Development agencies must use the momentum from COP22 to prioritise water infrastructure projects and help mitigate the effects of climate change and extreme weather events in Africa, write Elke Herrfahrdt-Pähle and Waltina Scheumann. Elke Herrfahrdt-Pähle is an economist and Waltina Scheumann is a political scientist. This editorial was first published by the German Development Institute (DIE). Last Friday (18 November) marked the end of COP22 in Marrakesh, which addressed the implementation of the climate agreement signed in Paris one year ago. The accord at long last recognised that climate change adaptation is equally as important as greenhouse gas emissions reduction.
The Joint Communication Towards a renewed partnership with African, Caribbean and Pacific (ACP) countries buildson the longstanding relationship with the ACP countries, which provides a good starting point to build a strong and modern alliance that is apt for the challenges of a more interdependent, complex and contested world. It should help building peaceful, stable, well-governed, prosperous and resilient states and societies at our borders and beyond and deliver on our objective of a multilateral rules-based order addressing global challenges.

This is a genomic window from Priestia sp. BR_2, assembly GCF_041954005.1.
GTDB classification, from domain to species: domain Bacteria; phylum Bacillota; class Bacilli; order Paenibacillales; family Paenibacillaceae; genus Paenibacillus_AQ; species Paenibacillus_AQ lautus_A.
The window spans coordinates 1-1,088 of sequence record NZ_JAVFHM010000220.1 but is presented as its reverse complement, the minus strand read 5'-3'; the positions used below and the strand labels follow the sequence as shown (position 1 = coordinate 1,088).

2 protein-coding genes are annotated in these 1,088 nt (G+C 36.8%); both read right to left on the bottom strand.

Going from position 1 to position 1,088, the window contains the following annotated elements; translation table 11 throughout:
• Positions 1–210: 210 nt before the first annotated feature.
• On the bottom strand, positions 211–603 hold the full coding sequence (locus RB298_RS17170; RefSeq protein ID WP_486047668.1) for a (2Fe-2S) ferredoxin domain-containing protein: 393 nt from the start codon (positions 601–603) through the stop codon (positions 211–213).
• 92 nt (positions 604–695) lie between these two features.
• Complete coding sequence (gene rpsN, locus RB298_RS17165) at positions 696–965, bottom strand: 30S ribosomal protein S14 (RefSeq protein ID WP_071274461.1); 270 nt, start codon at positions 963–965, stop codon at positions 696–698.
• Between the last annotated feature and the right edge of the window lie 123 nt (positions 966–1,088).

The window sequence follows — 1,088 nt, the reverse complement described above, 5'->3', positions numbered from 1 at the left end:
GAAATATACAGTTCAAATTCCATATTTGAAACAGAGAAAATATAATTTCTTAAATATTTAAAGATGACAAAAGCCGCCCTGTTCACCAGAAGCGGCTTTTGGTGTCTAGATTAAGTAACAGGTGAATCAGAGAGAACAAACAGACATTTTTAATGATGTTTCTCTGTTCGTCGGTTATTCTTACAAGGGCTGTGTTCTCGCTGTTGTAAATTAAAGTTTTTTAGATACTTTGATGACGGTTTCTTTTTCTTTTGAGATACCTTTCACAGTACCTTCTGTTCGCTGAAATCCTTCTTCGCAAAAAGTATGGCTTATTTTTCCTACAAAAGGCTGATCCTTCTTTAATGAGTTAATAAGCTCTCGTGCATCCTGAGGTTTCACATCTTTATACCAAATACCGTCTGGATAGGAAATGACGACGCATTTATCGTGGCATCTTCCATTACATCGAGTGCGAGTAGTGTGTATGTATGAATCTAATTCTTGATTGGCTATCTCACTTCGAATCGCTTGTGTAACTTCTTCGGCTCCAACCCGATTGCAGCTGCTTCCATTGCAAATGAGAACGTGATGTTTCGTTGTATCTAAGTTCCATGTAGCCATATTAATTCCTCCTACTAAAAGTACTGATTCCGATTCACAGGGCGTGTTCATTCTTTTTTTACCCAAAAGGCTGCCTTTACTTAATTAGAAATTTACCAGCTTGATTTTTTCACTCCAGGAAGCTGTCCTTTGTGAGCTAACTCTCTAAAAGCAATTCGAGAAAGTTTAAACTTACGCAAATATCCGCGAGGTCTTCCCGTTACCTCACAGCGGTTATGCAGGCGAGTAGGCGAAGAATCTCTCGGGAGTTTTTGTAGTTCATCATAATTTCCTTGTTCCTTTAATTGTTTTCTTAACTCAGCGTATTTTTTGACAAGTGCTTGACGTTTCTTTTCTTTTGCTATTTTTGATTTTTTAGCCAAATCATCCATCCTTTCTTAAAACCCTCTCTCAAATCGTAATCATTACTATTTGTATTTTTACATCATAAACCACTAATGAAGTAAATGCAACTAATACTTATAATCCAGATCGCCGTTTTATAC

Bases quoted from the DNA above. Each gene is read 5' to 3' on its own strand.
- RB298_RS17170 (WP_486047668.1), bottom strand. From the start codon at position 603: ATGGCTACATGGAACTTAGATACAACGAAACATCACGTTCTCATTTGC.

According to FruitTop, Europe is expected to consume 300,000 tons of mangoes in 2016. There is increasing room for African mangoes on the European market, where currently 1 in 6 mangoes consumed are from Africa. Latin America remains the largest supplier (460,000 tons) and Peru (70,000 tons) to the EU. The season is not yet finished, but it is estimated that 50,000 tons of mangoes will be exported to Europe this year from the Ivory Coast, Senegal, Mali, Burkina Faso and Guinea.
The consequence of the possible refusal by Tanzania to sign the Economic Partnership Agreement (EPA) is so great that it might undermine trade within the East African Community (EAC) and beyond, experts have warned. If Tanzania digs in to block the EPA deal with the European Union, some analysts worry, there is a high possibility that the Customs Union, which aims to ensure partner states trade freely among themselves, will suffer the biggest blow. "The Customs Union will be greatly shaken in the event that some EAC countries accept EPA while others reject it.
Tanzania Horticulture Association's (TAHA) efforts to boost horticultural production in the country have attracted a five million US dollar (over 10bn/-) funding from Sweden. Speaking shortly after signing the five-year deal, the Deputy Head of Mission responsible for Development Corporation Division (DCD) at the Swedish Embassy in Dar es Salaam, Mr Ulf Källsting said the funding will straight go to improve production by small holder farmers struggling to meet international market standards.